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Hideous Kinky

Despite its title, "Hideous Kinky" is really neither of those things.

Actually, the name of this understated period drama comes from a nonsensical game played by two of its characters. But nonetheless, it's one that doesn't seem particularly fitting for what is essentially a warmhearted, if at-times meandering, character piece.That being said, it's one that also benefits from a typically solid lead performance by "Titanic" star Kate Winslet, as well as some beautiful location photography (mainly in exotic Marrakech and other Moroccan settings).

And it's certainly a cut above other recent productions that have attempted similar subject matter, including the even-more-uneven "Tea with Mussolini."

Based on Esther Freud's semi-autobiographical novel, "Hideous Kinky" follows a twentysomething Brit, Julia (Winslet), who travels to Morocco during the early '70s to look for love and spiritual enlightenment.

Complicating matters is the fact that she has two young daughters, Lucy (Carrie Mullan) and Bea (Bella Riza), along with her on the trip. Together, the three are having a hard time scraping by on sporadic support checks from the girls' neglectful father, as well as the odd jobs Julia takes on.

Though their financial problems don't change, things do start looking up when Julia meets Bilal (Said Taghmaoui), a charismatic street performer who also works in the local mines.

Bilal gives Julia the love and support she's been looking for, and at least one of the girls starts to embrace him as a surrogate father. Unfortunately, they also discover that he has a secret -- one with more than a few parallels with the girls' biological father.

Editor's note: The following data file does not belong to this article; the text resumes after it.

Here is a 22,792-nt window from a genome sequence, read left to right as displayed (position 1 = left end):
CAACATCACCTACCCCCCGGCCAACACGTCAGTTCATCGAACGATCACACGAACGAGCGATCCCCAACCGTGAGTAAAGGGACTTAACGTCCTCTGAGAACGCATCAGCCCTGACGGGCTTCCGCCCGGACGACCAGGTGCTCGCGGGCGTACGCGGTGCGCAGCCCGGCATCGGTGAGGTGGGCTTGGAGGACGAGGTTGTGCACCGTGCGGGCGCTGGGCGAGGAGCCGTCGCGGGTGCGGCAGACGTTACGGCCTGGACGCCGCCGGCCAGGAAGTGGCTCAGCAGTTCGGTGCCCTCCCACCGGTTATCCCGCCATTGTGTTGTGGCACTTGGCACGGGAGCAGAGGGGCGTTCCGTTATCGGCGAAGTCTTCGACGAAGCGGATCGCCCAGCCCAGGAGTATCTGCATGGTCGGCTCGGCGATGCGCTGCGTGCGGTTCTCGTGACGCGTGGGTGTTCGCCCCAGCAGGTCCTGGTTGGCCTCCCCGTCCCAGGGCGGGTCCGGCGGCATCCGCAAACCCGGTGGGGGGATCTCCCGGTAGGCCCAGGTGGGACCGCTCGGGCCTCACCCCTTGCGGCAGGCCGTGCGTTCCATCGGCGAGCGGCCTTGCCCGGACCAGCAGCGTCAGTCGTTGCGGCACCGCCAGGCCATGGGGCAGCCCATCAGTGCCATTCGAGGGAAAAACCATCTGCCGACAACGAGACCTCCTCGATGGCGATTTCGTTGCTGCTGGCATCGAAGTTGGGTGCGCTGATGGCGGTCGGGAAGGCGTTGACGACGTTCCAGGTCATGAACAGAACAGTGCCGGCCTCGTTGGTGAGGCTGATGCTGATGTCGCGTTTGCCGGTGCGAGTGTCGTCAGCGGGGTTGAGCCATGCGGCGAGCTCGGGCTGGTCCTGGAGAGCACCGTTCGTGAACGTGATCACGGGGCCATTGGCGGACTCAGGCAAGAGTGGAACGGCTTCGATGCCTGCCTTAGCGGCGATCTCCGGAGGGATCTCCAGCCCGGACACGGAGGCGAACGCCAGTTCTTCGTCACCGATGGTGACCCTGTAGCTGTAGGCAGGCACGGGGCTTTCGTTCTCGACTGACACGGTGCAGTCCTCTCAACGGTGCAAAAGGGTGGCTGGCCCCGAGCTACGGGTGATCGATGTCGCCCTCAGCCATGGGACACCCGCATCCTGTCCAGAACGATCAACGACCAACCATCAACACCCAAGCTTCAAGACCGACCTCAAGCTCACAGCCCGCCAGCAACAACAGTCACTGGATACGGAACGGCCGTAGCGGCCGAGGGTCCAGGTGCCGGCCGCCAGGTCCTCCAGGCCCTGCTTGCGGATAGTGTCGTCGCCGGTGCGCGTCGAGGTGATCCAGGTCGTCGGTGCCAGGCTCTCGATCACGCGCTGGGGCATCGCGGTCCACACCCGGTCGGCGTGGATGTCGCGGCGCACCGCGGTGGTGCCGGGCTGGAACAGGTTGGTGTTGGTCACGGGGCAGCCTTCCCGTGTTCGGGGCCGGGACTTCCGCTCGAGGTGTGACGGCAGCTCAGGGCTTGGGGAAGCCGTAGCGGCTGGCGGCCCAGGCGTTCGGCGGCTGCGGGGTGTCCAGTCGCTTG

It's not the most groundbreaking material, but it is done in a surprisingly effective, even heartfelt manner. Director Gillies MacKinnon (1994's "A Simple Twist") wisely plays things out in a low-key manner, giving the performers a surprising amount of free rein.

The move paid off handsomely, though. Mullan and Riza give astonishingly good performances, especially considering the fact that this is their first film, while Taghmaoui nicely avoids the "mysterious charmer" stereotype.

But it's still Winslet's show, as the deglamorized actress makes a believable, even compelling "earth mother" protagonist, which helps punctuate an actual message at the end.

"Hideous Kinky" is rated R for male and female nudity, scattered profanity, a violent tussle, brief drug use (marijuana) and brief animal gore.